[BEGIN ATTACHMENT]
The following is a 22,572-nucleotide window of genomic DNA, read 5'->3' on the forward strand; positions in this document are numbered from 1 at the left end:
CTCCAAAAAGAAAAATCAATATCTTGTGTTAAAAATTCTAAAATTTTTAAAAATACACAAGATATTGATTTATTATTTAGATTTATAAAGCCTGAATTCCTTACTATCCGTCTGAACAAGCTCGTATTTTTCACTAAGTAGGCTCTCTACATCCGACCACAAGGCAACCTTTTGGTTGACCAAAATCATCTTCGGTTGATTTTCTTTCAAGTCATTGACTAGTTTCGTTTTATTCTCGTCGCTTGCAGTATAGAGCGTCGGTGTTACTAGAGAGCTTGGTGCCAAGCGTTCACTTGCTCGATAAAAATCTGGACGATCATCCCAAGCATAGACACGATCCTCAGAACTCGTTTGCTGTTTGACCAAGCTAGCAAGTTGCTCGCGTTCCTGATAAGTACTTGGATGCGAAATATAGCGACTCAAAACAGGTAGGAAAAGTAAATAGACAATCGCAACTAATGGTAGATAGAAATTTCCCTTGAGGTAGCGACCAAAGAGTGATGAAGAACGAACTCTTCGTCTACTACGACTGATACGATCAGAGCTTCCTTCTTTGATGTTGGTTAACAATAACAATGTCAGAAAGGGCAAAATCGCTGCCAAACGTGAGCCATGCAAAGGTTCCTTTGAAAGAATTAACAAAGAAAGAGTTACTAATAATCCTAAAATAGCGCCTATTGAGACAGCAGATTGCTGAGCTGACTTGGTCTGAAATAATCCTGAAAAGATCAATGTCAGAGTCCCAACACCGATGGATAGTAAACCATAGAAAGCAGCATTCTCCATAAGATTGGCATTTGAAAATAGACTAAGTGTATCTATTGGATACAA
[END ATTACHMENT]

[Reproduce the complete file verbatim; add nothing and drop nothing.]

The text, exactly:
The following is a 22,572-nucleotide window of genomic DNA, read 5'->3' on the forward strand; positions in this document are numbered from 1 at the left end:
CTCCAAAAAGAAAAATCAATATCTTGTGTTAAAAATTCTAAAATTTTTAAAAATACACAAGATATTGATTTATTATTTAGATTTATAAAGCCTGAATTCCTTACTATCCGTCTGAACAAGCTCGTATTTTTCACTAAGTAGGCTCTCTACATCCGACCACAAGGCAACCTTTTGGTTGACCAAAATCATCTTCGGTTGATTTTCTTTCAAGTCATTGACTAGTTTCGTTTTATTCTCGTCGCTTGCAGTATAGAGCGTCGGTGTTACTAGAGAGCTTGGTGCCAAGCGTTCACTTGCTCGATAAAAATCTGGACGATCATCCCAAGCATAGACACGATCCTCAGAACTCGTTTGCTGTTTGACCAAGCTAGCAAGTTGCTCGCGTTCCTGATAAGTACTTGGATGCGAAATATAGCGACTCAAAACAGGTAGGAAAAGTAAATAGACAATCGCAACTAATGGTAGATAGAAATTTCCCTTGAGGTAGCGACCAAAGAGTGATGAAGAACGAACTCTTCGTCTACTACGACTGATACGATCAGAGCTTCCTTCTTTGATGTTGGTTAACAATAACAATGTCAGAAAGGGCAAAATCGCTGCCAAACGTGAGCCATGCAAAGGTTCCTTTGAAAGAATTAACAAAGAAAGAGTTACTAATAATCCTAAAATAGCGCCTATTGAGACAGCAGATTGCTGAGCTGACTTGGTCTGAAATAATCCTGAAAAGATCAATGTCAGAGTCCCAACACCGATGGATAGTAAACCATAGAAAGCAGCATTCTCCATAAGATTGGCATTTGAAAATAGACTAAGTGTATCTATTGGATACAA